Primal Rage: The Forgotten Fighting Game of The 90s

Primal Rage: The Forgotten Fighting Game of The 90sCarnage of one kind or another has long been a staple of our fascination with dinosaurs. Give a child two dinosaur toys and you can be reasonably certain that within a few minutes they’ll be banging them together and making growling noises, spilling imaginary blood and viscera onto an imaginary, primordial landscape. It was only a matter of time until the dinosaur toys turned pixilated, and thus we got what I consider to be the pinnacle of (the admittedly small) group of dinosaur beat’em-up games: Primal Rage.

Debuted by Atari as an arcade game in the 90′s, Primal Rage was a traditional 2D “versus” simulator set in the very traditional mold. Players selected from a menagerie of quasi-prehistoric beasts and battled it out across a variety of landscapes. In this, it was not particularly different from the later Jurassic Park: Dinosaur Battles, although the latter was arguably far better animated. What sets Primal Rage apart, however, is its back story.

Picture a world much like our own. A series of cataclysms wrought by a falling asteroid kill millions of people and transform the worlds surface. Out the devastation come the new gods; massive prehistoric beasts that symbolize various states of being. The carnosaurs Diablo and Sauron represent Chaos and Hunger, respectively. The velociraptor Talon is the god of survival, while Vertigo is a lovecraftian, serpentine monstrosity that embodies madness. The herbivorous Armadon is lord of life. Finally, the two giant apes (for since King Kong, giant apes and dinosaurs have gone together like chocolate and peanut butter) Blizzard and Chaos represent Good and Evil. The surviving remnants of humanity worship these beasts as totems, but the new gods hate one another, and one of them will eventually seek to rule over the entirety of the new world.

There’s something strangely compelling about this scenario, relayed in bits and pieces through images and text throughout the game. Owing a little to classic kaiju films and a lot to Topps “Dinosaurs Attack!” trading cards, Primal Rage went above and beyond in delivering an entertaining world, and one that held a good deal of potential for an actual story. Indeed, Atari must have thought so as well, since they more or less immediately put a sequel into development, released a licensed comic and novel, and put out toys to allow children to bash their favorite monstrosities together in the real world. Unfortunately, this flood of merchandise ran headlong into the game’s other defining feature: bloody violence.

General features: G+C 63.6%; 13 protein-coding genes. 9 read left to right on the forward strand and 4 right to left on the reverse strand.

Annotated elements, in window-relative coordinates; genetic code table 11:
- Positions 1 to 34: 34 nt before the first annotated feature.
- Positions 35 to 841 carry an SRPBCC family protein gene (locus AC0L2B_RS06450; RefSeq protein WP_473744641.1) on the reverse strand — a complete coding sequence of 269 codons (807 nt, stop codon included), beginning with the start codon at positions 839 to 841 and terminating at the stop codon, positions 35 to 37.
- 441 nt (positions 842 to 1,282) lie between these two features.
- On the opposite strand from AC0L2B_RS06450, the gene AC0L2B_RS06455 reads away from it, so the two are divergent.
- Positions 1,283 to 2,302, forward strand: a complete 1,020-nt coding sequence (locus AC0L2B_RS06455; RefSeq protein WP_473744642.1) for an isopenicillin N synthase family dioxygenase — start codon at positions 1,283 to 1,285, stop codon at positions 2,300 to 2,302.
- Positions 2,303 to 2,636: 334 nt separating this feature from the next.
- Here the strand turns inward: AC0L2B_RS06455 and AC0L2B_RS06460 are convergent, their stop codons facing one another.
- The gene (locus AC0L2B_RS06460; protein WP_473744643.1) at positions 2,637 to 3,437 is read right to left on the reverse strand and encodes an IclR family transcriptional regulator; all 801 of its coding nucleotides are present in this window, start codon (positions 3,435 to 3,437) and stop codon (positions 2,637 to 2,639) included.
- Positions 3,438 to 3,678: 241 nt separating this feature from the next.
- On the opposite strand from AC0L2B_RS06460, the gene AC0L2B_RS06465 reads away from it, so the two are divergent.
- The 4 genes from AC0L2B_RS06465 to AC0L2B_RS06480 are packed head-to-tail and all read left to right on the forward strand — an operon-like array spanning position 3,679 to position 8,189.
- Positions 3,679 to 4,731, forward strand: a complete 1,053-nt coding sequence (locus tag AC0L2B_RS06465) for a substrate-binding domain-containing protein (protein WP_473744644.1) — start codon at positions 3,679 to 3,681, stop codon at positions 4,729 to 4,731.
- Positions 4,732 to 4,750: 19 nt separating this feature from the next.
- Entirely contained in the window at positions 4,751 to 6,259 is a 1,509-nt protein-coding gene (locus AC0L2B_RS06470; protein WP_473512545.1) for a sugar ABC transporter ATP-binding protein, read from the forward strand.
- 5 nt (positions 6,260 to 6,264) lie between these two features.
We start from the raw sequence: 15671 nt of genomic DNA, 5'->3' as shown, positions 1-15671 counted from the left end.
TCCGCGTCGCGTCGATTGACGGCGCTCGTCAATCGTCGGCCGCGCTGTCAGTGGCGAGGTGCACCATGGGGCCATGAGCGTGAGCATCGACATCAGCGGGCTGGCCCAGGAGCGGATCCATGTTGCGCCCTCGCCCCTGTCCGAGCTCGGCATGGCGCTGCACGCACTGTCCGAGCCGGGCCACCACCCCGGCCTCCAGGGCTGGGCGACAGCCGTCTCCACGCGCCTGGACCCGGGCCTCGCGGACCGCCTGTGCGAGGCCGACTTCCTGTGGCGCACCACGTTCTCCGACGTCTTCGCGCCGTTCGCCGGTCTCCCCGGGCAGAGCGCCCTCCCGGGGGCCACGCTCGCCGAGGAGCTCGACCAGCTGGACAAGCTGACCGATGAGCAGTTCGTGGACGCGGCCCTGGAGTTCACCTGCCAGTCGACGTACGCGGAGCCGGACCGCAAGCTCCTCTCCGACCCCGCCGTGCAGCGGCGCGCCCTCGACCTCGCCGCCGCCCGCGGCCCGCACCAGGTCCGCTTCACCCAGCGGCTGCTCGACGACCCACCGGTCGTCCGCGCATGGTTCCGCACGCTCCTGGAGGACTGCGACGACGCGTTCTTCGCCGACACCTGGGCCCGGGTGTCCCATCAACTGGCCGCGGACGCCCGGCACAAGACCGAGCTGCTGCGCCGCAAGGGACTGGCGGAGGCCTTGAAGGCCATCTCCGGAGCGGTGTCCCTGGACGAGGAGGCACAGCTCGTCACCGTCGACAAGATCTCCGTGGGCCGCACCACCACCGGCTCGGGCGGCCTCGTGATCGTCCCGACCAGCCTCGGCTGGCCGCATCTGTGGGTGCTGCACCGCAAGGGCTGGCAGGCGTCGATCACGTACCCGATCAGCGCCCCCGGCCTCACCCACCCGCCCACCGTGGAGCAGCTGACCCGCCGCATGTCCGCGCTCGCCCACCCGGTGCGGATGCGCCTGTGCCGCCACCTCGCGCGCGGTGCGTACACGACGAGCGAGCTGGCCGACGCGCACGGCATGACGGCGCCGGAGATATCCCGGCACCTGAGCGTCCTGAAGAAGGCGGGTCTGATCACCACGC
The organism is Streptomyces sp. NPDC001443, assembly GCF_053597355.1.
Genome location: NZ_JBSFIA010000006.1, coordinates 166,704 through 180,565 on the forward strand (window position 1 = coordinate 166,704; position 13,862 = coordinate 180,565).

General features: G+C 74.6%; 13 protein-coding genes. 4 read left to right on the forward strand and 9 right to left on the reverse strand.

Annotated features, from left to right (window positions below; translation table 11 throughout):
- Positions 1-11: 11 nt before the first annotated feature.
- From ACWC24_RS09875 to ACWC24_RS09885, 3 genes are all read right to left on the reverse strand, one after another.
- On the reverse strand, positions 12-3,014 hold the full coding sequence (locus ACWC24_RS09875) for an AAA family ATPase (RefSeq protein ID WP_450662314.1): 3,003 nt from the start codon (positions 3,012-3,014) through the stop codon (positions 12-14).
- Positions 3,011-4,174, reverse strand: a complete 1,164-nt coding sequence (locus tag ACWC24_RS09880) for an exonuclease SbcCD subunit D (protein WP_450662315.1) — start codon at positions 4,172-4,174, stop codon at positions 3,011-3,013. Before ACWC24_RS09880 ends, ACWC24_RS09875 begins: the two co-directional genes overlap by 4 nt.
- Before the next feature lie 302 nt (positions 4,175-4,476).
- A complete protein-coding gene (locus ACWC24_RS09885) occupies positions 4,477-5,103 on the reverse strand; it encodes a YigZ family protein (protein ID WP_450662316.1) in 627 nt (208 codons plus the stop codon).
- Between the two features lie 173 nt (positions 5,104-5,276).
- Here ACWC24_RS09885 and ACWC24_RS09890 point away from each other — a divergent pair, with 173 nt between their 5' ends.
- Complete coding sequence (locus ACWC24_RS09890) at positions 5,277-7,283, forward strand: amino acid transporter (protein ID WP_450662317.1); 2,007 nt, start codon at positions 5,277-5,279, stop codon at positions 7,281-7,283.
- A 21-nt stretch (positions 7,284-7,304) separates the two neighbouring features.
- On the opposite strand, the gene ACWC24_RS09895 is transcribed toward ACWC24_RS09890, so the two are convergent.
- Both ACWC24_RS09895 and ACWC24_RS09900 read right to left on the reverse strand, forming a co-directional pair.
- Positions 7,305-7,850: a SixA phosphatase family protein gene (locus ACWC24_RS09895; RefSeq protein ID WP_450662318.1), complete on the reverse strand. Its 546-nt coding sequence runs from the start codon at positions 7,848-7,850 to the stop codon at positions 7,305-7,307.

Primal Rage was a gory game. Its characters bit, smacked, clawed, and tore bloody chucks from each other, in addition to a variety of special attacks that ranged from the predictable (super powered bite) to the gag inducing (acidic golden showers.) There was something of an uproar when parents discovered that not only were the dinosaur attacks exceedingly visceral, but other unpleasant bodily fluids were involved. Understandably perturbed, they kicked up enough of a ruckus that Atari rapidly pulled the game off the market and released a censored version that kept most of the blood but removed the more objectionable content. But this was the end of Primal Rage’s brief brush with any kind of relevance, and the game sank into obscurity, dragging down the sequel with it. There were and are a few die hard fans of the game, but by and large people moved on to other things and the franchise never really recovered.

I think it’s a shame. While vile and nasty, it had more of a story then others of its type, and the creature designs were rather creative. Perhaps if Atari or some other company remade it, it would finally find the audience that it deserves, and we could once more have a chance to bang our toothy toys together and growl.

Asher Elbein has been writing about dinosaurs in one capacity or another for five years, most recently in the magazines Prehistoric Times and Teen Ink. He’s collaborated with Fernbank Museum of Natura more


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